• United States
Senior Editor

The future of Windows Server 2003

May 12, 20032 mins
Enterprise ApplicationsMicrosoft

* A look at some of the new products and features the rely on Windows Server 2003

Microsoft has a lot riding on Windows Server 2003.  The company says that product and its ancillary software packages as the key to future profitability and functionality.

The software giant touted the performance and security gains made with Windows Server 2003 and hammered on its ability to anchor server consolidation projects.  The new operating system and 13 application servers its Windows Server System are the keys for forthcoming products and services including an advanced file system, collaboration environments, identity management infrastructure, digital rights management and a platform-wide self-healing management system. That will be followed by advanced conferencing services based on Microsoft’s $200 million acquisition of Placeware; support for System Definition Model, an XML-based glue to hold together Microsoft’s emerging management platform; and Virtual Server technology.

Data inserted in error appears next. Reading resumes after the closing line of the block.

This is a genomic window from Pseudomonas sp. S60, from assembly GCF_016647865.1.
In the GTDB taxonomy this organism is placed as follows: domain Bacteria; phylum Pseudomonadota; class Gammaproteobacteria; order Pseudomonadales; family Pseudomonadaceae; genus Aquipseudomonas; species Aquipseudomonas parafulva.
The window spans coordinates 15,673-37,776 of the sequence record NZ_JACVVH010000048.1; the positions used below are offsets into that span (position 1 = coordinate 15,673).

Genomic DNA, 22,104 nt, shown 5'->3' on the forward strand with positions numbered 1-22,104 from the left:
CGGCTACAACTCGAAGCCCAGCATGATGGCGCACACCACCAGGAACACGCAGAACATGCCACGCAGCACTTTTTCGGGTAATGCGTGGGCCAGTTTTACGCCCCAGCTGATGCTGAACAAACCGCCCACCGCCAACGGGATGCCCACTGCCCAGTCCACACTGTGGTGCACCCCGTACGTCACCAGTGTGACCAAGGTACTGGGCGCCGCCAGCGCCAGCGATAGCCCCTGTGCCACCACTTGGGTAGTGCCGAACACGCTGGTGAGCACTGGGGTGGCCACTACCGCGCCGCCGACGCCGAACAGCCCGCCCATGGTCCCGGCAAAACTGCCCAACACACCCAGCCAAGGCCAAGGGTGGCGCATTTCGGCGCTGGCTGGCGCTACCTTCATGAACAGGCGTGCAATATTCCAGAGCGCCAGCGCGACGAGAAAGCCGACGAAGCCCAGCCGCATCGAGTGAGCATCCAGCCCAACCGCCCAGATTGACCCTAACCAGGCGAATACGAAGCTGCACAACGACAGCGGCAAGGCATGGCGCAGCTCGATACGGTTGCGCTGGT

According to our Special Focus author ( in the coming months, the new products and features that rely on Windows Server 2003 will include:

* Real-Time Communications Server: offers instant messaging, conferencing sever originally slated to be part of the operating system but is now a separate offering. Expected to be ready by midsummer.

* Rights Management Services: Controls forwarding, copying, printing, expiration of corporate files, documents. To be ready in the Fall 2003.

* Windows SharePoint Services: Provides the ability to create team workspaces baked into the operating system. Couples with Office 2003 and is the first step toward a new file system. Slated to be ready this summer.

* Automated Deployment Services: Will allow automatic installation of the operating system on PCs that have no operating system, a so-called bare metal install. Will be ready midsummer.

* System Center: First pass at combination of System Management Server and Microsoft Operations Manager.

For more on our look at Windows Server see: